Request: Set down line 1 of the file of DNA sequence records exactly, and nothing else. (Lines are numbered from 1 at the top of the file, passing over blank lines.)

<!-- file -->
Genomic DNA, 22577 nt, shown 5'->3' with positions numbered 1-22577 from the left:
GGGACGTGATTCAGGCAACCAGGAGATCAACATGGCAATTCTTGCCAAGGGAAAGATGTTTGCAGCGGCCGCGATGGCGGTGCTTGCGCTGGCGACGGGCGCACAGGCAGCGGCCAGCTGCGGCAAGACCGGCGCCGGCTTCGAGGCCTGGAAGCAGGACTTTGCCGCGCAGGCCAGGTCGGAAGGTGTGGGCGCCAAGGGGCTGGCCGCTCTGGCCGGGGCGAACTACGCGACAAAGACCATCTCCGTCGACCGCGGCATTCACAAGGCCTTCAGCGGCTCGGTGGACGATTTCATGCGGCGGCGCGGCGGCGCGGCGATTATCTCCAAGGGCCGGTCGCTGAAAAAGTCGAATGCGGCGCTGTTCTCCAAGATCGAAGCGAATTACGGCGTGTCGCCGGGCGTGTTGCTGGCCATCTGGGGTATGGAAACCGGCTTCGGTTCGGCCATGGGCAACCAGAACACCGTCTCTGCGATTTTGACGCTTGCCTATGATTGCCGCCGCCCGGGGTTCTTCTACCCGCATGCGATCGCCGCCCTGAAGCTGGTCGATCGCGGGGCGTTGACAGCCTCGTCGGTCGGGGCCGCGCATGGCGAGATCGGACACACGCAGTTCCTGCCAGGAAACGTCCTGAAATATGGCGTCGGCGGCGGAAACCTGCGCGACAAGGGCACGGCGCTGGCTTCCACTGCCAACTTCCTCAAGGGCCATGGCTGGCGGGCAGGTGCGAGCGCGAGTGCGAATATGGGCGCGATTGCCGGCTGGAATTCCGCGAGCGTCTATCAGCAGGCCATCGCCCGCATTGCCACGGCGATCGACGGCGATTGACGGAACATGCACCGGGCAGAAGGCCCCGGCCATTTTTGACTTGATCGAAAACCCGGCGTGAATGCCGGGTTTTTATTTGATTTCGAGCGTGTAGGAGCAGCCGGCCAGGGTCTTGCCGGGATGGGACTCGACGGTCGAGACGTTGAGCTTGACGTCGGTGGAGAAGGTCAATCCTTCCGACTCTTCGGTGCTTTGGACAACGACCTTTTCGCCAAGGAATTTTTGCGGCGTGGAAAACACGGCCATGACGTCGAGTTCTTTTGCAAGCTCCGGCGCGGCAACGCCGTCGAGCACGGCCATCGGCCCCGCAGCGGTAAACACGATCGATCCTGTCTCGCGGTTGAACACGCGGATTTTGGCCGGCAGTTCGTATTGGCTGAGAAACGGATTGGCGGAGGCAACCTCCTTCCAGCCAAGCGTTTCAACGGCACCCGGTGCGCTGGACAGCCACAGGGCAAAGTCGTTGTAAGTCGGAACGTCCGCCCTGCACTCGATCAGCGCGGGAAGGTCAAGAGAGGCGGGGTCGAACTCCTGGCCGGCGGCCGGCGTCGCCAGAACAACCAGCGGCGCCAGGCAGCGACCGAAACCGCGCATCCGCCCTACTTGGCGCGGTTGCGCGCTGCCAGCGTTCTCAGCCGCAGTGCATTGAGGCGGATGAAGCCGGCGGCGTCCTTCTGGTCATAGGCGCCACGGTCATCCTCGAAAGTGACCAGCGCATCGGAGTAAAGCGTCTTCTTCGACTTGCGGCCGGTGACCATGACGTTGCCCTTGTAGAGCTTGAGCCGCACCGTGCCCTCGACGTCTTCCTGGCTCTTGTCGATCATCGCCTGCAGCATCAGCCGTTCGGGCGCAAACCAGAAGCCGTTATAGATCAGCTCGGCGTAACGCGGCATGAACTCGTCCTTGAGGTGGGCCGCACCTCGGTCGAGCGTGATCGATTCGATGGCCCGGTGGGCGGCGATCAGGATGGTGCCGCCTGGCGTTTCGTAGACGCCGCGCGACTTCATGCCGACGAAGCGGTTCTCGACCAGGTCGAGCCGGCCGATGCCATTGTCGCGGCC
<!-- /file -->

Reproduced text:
Genomic DNA, 22577 nt, shown 5'->3' with positions numbered 1-22577 from the left: